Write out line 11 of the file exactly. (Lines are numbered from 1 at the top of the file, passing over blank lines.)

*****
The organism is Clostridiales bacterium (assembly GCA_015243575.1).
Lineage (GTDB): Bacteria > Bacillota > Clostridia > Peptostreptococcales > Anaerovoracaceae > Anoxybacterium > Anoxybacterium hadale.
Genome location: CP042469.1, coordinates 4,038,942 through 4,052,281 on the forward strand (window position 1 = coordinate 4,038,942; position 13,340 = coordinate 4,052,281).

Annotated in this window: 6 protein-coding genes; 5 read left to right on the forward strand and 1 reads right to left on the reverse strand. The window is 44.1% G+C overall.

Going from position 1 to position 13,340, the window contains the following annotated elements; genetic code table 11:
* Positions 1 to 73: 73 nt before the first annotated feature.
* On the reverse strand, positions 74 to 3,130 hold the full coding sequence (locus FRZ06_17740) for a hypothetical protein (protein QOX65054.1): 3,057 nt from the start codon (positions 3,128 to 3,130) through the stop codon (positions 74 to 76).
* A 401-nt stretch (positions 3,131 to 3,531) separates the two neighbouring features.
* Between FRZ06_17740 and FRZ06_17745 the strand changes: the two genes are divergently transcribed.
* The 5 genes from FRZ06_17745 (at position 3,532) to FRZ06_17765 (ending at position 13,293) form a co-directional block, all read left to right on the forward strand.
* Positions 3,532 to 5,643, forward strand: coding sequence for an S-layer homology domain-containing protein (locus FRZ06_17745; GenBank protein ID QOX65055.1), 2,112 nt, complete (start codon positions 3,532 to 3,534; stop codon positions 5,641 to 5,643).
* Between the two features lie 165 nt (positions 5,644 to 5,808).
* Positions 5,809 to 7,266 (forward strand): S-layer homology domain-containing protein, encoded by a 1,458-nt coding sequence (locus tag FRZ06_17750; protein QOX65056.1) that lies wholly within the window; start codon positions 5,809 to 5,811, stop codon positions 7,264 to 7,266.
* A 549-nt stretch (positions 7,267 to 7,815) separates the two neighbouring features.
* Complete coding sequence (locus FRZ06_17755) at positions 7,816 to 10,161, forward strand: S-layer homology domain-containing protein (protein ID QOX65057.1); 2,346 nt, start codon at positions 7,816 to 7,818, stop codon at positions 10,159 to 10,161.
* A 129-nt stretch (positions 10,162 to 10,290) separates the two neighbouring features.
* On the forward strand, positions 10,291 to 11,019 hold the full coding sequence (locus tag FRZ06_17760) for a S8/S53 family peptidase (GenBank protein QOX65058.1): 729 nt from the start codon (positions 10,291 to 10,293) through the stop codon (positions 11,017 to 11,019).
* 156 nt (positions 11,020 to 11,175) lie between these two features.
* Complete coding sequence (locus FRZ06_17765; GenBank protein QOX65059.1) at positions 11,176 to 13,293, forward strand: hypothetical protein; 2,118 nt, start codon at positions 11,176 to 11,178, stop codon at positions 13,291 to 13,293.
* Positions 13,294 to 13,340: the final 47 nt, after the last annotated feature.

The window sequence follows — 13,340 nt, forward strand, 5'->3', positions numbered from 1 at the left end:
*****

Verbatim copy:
* Positions 3,532 to 5,643, forward strand: coding sequence for an S-layer homology domain-containing protein (locus FRZ06_17745; GenBank protein ID QOX65055.1), 2,112 nt, complete (start codon positions 3,532 to 3,534; stop codon positions 5,641 to 5,643).